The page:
Brooding is my mind on a pool of rippling questions in which the Church is subject or object. Recent stimuli include Doug's recent post on article XIX, Kevin's quotation of St Basil to note with care, and more particularly, Mike Sangrey on John 17, expanding on Suzanne's post about team teaching at Better Bibles Blog. Mike writes:
If you want to see accurate translation, look for the unity that it produces... the unity had to be there to begin with in order to produce the accurate translation.
The Church as object is the body of Christ. If we are indeed in this body, how then can we act as coordinated members? Is it sufficient for us to say ecclesiam semper reformandam, the Church is always in need of correction? What are we referring to with this statement except a human institution? The body of Christ is not in need of reformation, except to the extent that its members must be conformed to the resurrection of the dead - i.e. they must find the meaning of their baptism into his death, so that the life of his body may be seen in theirs.
To say that they are members of his body but have not yet found the meaning of being members of his body is to represent the contradiction that we are partners in. It is not the head that is lacking, but the members - yet we are all one in him, so what possibly could be lacking?
We are the they and we shall be deficient in nothing - so Psalm 23 and so Paul in 1 Corinthians - lacking in nothing, coming behind in no gift. (Clarify me as needed, I am writing without reference books for my office is destined to be painted this week and all has been packed away.)
So much of 1 Corinthians is about gifts - as is the passage in Acts which Doug cited: “If then God gave them the same gift that he gave us when we believed in the Lord Jesus Christ, who was I that I could hinder God?” (Acts 11:17 NRSV)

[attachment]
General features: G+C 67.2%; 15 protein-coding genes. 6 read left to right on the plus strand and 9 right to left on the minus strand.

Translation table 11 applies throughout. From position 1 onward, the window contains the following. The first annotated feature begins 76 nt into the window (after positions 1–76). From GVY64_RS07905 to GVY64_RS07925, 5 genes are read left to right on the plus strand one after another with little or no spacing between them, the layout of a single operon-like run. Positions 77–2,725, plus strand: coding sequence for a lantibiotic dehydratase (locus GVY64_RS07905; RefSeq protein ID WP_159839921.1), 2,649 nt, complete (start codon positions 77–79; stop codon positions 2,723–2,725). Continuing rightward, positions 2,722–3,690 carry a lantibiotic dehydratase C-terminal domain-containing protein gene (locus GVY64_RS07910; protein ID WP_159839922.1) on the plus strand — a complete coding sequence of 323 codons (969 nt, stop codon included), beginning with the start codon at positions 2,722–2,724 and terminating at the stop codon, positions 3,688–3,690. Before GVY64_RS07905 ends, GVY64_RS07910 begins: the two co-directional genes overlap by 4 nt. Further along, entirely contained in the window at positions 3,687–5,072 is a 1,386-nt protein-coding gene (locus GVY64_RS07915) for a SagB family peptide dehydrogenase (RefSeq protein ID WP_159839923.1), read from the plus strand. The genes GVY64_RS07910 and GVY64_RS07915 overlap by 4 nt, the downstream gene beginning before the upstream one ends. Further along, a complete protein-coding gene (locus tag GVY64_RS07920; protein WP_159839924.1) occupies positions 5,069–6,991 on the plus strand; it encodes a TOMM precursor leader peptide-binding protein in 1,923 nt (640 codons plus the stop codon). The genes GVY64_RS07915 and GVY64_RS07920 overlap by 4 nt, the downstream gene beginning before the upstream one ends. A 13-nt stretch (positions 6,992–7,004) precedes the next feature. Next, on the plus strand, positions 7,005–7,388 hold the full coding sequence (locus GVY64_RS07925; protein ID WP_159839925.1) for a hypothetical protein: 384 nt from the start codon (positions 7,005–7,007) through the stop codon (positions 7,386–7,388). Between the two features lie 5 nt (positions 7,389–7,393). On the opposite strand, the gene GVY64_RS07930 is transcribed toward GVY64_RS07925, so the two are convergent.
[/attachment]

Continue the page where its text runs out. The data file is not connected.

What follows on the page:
I commend the whole comment to you - every line of Doug's short article seems to pull from me a response - especially the declarations of who is wrong - as if the Anglicans had a clear view of the right! (And I will attend an Anglican congregation this morning, prayer book service, bells and smells, and lots of psalms.) But Doug, in spite of how much I am indebted to him for his scholarship and clarity, concludes with what he deems a necessity that I deny: "the development of a theology of episcopacy as a guarantee of succession of teaching."
As I reread this, I don't know what he means - why would a theology of episcopacy help me resolve my questions? And would it be a theology of hierarchy or of a priestly tribe? Or of monarchy? None of this appeals to me. [Ed. so what! - who are you to hinder God!]
More importantly, does it include the assembly of the chosen? Is David, the King, the renegade Priest, and the Poet in this body, one with me? Is Abraham and his servant? And Rachel, Leah and Rebekkah? - Does God need 'development'?
As I said - brooding... maybe the wrong questions. Help me refine my questions. That is my prayer in the Church this morning. For I know whom I have believed, and there is no language barrier between us (Romans 8). I will die in the one I fear, whose merciful rebuke is my life (Psalm 23), whose presence my pleasure for ever (Psalm 16).